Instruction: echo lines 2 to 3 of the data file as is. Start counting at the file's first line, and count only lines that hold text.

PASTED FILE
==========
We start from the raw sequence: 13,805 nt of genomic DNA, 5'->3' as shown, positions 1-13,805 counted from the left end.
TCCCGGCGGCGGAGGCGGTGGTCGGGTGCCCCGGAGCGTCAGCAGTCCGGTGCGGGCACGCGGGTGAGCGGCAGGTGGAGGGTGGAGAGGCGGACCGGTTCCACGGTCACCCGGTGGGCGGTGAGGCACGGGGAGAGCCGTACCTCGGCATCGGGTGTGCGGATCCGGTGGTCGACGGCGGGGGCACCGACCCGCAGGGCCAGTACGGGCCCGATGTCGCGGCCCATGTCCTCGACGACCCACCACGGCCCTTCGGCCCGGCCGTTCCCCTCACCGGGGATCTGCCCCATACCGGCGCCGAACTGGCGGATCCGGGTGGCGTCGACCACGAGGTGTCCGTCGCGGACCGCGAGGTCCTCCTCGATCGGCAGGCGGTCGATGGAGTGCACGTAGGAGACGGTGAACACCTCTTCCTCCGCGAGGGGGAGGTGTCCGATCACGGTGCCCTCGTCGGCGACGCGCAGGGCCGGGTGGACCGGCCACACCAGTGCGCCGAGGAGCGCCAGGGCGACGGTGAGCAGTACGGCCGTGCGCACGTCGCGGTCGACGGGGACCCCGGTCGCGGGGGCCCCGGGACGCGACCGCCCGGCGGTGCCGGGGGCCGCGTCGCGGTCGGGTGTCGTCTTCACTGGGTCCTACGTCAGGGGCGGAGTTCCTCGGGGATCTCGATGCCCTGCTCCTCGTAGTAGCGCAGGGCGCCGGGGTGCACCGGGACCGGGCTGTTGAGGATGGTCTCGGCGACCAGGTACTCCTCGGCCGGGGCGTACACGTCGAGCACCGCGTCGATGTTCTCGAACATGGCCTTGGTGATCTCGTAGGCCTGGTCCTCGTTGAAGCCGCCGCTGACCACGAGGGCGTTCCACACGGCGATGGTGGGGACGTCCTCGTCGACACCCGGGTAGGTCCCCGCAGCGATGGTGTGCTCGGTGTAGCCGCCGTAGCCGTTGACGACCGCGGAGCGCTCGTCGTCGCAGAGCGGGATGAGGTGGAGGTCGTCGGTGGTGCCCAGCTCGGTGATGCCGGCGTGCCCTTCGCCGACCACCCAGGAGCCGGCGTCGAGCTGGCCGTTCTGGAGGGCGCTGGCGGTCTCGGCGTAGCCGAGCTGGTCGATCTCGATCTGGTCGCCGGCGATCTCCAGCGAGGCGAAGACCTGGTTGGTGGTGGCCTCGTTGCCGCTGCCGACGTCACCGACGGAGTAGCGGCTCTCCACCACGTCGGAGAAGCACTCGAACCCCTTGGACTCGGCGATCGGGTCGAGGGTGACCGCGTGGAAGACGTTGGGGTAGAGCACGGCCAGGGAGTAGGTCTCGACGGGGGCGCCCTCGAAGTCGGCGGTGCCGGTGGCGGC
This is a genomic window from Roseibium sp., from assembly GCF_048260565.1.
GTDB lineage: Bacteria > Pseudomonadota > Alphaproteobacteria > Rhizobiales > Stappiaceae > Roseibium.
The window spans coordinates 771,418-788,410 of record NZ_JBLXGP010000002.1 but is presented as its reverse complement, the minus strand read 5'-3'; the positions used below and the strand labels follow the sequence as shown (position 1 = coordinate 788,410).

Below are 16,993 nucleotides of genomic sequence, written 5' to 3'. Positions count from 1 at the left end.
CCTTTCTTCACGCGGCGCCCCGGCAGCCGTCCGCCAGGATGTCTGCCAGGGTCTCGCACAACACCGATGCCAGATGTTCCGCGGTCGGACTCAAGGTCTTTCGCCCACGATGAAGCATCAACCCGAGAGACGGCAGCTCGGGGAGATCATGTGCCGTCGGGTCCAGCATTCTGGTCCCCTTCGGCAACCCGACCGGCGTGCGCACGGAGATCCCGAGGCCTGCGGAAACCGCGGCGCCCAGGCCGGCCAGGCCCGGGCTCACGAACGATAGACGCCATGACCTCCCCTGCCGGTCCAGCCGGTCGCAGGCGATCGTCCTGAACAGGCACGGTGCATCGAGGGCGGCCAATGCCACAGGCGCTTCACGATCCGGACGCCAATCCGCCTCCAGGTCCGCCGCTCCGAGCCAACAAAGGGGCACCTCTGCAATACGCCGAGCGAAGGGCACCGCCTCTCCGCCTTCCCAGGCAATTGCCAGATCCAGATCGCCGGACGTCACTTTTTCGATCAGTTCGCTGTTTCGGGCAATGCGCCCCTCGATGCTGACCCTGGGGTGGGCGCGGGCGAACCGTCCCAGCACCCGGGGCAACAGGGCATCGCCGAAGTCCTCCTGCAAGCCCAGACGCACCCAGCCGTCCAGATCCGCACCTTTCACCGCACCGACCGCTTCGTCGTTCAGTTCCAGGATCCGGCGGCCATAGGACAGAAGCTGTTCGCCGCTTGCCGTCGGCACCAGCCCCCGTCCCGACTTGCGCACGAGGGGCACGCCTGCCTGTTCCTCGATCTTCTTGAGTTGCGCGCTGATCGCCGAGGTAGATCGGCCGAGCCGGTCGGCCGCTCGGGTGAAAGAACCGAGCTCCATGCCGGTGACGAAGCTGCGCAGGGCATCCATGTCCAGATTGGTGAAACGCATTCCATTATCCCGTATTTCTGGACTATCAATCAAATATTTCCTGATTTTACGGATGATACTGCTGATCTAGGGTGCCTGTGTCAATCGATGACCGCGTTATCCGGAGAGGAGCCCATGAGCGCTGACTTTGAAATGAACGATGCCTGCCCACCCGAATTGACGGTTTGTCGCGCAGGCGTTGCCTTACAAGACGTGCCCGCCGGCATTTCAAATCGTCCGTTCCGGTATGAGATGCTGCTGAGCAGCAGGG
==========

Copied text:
TCCCGGCGGCGGAGGCGGTGGTCGGGTGCCCCGGAGCGTCAGCAGTCCGGTGCGGGCACGCGGGTGAGCGGCAGGTGGAGGGTGGAGAGGCGGACCGGTTCCACGGTCACCCGGTGGGCGGTGAGGCACGGGGAGAGCCGTACCTCGGCATCGGGTGTGCGGATCCGGTGGTCGACGGCGGGGGCACCGACCCGCAGGGCCAGTACGGGCCCGATGTCGCGGCCCATGTCCTCGACGACCCACCACGGCCCTTCGGCCCGGCCGTTCCCCTCACCGGGGATCTGCCCCATACCGGCGCCGAACTGGCGGATCCGGGTGGCGTCGACCACGAGGTGTCCGTCGCGGACCGCGAGGTCCTCCTCGATCGGCAGGCGGTCGATGGAGTGCACGTAGGAGACGGTGAACACCTCTTCCTCCGCGAGGGGGAGGTGTCCGATCACGGTGCCCTCGTCGGCGACGCGCAGGGCCGGGTGGACCGGCCACACCAGTGCGCCGAGGAGCGCCAGGGCGACGGTGAGCAGTACGGCCGTGCGCACGTCGCGGTCGACGGGGACCCCGGTCGCGGGGGCCCCGGGACGCGACCGCCCGGCGGTGCCGGGGGCCGCGTCGCGGTCGGGTGTCGTCTTCACTGGGTCCTACGTCAGGGGCGGAGTTCCTCGGGGATCTCGATGCCCTGCTCCTCGTAGTAGCGCAGGGCGCCGGGGTGCACCGGGACCGGGCTGTTGAGGATGGTCTCGGCGACCAGGTACTCCTCGGCCGGGGCGTACACGTCGAGCACCGCGTCGATGTTCTCGAACATGGCCTTGGTGATCTCGTAGGCCTGGTCCTCGTTGAAGCCGCCGCTGACCACGAGGGCGTTCCACACGGCGATGGTGGGGACGTCCTCGTCGACACCCGGGTAGGTCCCCGCAGCGATGGTGTGCTCGGTGTAGCCGCCGTAGCCGTTGACGACCGCGGAGCGCTCGTCGTCGCAGAGCGGGATGAGGTGGAGGTCGTCGGTGGTGCCCAGCTCGGTGATGCCGGCGTGCCCTTCGCCGACCACCCAGGAGCCGGCGTCGAGCTGGCCGTTCTGGAGGGCGCTGGCGGTCTCGGCGTAGCCGAGCTGGTCGATCTCGATCTGGTCGCCGGCGATCTCCAGCGAGGCGAAGACCTGGTTGGTGGTGGCCTCGTTGCCGCTGCCGACGTCACCGACGGAGTAGCGGCTCTCCACCACGTCGGAGAAGCACTCGAACCCCTTGGACTCGGCGATCGGGTCGAGGGTGACCGCGTGGAAGACGTTGGGGTAGAGCACGGCCAGGGAGTAGGTCTCGACGGGGGCGCCCTCGAAGTCGGCGGTGCCGGTGGCGGC
This is a genomic window from Roseibium sp., from assembly GCF_048260565.1.